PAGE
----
The approach to coaching Millennials
Coaching today’s athletes — Millennials — is an arduous challenge for those who are not technologically savvy. Facebook, tablets and iPhones are becoming almost as necessary as clipboards and whistles.
Jason Schreiber, head baseball coach at Alvin College (Texas), identified this obstacle early on and he believes he has found a way to overcome it. In his book, “The Millennial Method,” he describes how changes in his approach to coaching helped his team break the national rankings, finishing 2014 with the best season in school history.Schreiber’s book, written with award-winning journalist Gary Taylor, is a great read for coaches who share these difficulties in reaching today’s generation of athletes. Schreiber specifically describes how tools like video became critical assets in educating his players.
I especially enjoyed this passage from the book:
My breakthrough came as the result of research into the psychology of Millennials combined with recognition of an important observation on education. While attending a seminar on learning, I was struck by a lecturer’s conclusion about the most effective ways to learn. He offered a simple formula on retention of lessons. Students will retain only 10 percent of what they hear and 50 percent of what they do. But, he said, they retain 90 percent of what they teach.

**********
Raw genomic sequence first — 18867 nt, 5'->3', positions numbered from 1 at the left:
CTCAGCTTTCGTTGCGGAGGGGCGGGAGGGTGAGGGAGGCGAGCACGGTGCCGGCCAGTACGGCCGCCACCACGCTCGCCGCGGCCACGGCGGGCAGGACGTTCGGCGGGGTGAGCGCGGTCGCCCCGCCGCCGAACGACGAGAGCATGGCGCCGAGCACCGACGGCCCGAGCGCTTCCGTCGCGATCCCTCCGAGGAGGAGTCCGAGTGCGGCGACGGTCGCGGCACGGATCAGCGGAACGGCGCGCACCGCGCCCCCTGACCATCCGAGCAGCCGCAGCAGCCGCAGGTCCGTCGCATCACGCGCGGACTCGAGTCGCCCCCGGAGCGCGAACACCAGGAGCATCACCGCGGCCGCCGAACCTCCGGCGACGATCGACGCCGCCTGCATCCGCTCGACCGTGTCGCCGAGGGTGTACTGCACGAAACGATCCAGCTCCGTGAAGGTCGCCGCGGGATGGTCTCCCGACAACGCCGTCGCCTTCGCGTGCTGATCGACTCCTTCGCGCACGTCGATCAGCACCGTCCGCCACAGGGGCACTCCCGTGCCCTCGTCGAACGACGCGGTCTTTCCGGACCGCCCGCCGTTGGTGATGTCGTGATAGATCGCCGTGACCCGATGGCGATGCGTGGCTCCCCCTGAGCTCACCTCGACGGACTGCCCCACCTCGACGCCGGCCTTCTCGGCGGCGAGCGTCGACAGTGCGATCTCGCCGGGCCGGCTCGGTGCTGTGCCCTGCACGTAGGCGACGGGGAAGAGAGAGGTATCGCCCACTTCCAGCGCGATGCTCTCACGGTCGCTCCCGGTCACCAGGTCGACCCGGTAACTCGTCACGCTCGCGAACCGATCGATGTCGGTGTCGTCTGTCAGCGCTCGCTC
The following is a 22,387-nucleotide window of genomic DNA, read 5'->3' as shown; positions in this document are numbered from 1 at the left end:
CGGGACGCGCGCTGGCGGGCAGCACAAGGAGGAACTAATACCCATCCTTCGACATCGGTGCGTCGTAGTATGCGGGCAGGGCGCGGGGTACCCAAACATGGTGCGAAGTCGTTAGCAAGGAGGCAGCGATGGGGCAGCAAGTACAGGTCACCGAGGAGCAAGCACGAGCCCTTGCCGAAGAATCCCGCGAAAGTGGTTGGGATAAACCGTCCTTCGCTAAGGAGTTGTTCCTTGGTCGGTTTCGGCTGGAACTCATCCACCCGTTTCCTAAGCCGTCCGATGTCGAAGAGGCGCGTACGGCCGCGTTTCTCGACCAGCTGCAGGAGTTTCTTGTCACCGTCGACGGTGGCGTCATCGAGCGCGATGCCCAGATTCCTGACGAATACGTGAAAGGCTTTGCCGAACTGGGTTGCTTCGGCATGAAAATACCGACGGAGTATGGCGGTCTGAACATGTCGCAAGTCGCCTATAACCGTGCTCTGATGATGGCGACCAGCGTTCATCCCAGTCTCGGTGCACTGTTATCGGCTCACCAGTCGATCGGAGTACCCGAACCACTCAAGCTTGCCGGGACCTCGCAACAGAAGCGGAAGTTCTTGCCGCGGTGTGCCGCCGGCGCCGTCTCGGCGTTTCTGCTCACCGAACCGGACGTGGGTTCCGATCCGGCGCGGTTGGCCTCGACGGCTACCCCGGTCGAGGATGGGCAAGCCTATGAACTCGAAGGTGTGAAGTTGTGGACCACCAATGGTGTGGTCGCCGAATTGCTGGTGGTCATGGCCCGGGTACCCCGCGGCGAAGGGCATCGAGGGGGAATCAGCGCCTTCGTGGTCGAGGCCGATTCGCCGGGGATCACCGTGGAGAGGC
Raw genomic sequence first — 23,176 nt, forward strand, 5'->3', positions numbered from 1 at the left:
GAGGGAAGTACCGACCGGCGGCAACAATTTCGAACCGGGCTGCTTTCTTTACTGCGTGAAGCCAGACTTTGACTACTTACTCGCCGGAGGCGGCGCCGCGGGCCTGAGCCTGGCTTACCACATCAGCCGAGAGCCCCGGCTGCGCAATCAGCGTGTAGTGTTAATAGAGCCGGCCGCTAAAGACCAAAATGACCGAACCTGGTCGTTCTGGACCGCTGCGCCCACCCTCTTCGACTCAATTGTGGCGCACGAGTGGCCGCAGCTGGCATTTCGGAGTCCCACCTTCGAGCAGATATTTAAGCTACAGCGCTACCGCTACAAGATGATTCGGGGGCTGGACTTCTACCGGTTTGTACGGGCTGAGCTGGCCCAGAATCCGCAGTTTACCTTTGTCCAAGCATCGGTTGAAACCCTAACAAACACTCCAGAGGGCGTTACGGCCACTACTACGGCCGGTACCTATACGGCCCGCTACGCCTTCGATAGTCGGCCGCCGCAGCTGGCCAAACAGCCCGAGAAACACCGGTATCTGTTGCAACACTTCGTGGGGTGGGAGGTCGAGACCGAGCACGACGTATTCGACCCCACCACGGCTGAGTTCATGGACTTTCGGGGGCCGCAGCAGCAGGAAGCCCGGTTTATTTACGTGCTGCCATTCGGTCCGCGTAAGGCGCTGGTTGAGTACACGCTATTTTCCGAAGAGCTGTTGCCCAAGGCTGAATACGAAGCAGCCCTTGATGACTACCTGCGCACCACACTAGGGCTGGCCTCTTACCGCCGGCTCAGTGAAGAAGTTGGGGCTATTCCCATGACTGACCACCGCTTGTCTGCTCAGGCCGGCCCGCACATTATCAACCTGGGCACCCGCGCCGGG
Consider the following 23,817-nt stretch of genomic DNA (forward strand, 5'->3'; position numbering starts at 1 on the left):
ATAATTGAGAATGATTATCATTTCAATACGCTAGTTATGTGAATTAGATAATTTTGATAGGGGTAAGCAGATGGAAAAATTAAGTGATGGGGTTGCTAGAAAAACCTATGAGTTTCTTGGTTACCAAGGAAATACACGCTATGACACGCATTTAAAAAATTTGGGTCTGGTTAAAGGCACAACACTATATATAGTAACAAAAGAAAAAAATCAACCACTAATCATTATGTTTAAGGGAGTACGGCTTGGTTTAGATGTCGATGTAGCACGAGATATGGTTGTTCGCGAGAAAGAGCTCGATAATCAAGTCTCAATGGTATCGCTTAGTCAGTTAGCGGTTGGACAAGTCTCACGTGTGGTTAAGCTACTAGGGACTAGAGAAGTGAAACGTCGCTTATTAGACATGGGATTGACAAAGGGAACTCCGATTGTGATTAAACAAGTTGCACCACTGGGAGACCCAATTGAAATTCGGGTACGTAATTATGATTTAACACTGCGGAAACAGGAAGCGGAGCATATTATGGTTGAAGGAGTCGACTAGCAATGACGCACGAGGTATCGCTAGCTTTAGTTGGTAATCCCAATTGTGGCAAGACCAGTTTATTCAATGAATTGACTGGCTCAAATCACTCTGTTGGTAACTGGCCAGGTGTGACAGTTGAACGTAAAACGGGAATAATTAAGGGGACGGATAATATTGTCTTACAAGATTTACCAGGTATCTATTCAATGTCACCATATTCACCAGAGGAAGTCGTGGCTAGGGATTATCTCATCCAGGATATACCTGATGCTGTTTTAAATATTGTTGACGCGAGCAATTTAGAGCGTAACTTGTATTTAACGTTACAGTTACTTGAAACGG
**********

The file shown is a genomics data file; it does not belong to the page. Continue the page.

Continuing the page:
It sounded like the old Medical intern’s mantra for learning emergency room techniques: “Watch one, do one, teach one.”
And, it resonated with me search for a tool to motivate Millennials on the athletic field. If I could find a way to have them teach the skills they needed to learn, I thought, Millennials might find that both engaging and effective.
Just then, my cell phone began to buzz. As I scrolled the screen to read a text message, the idea hit me square in the face. Millennials are never without their phones. And their phones do much more than deliver messages and conversations. They take photos. And they make videos.
I wondered: What if I could get my players to create videos explaining the skills I had just explained to them?
Schreiber goes on to talk about his players’ reaction to the videos and how the process completely changed the way he communicates with his team. The book is just 48 pages long, a very easy read for coaches who don’t have a lot of time on their hands.
We’ve written often about coaching Millennials, including this one offering tips on leading today’s athletes, but Schreiber’s story is a real-world example that these strategies do work. All it requires is some creativity and commitment from the coaching staff.
To purchase the book on paperback or Kindle edition, click here.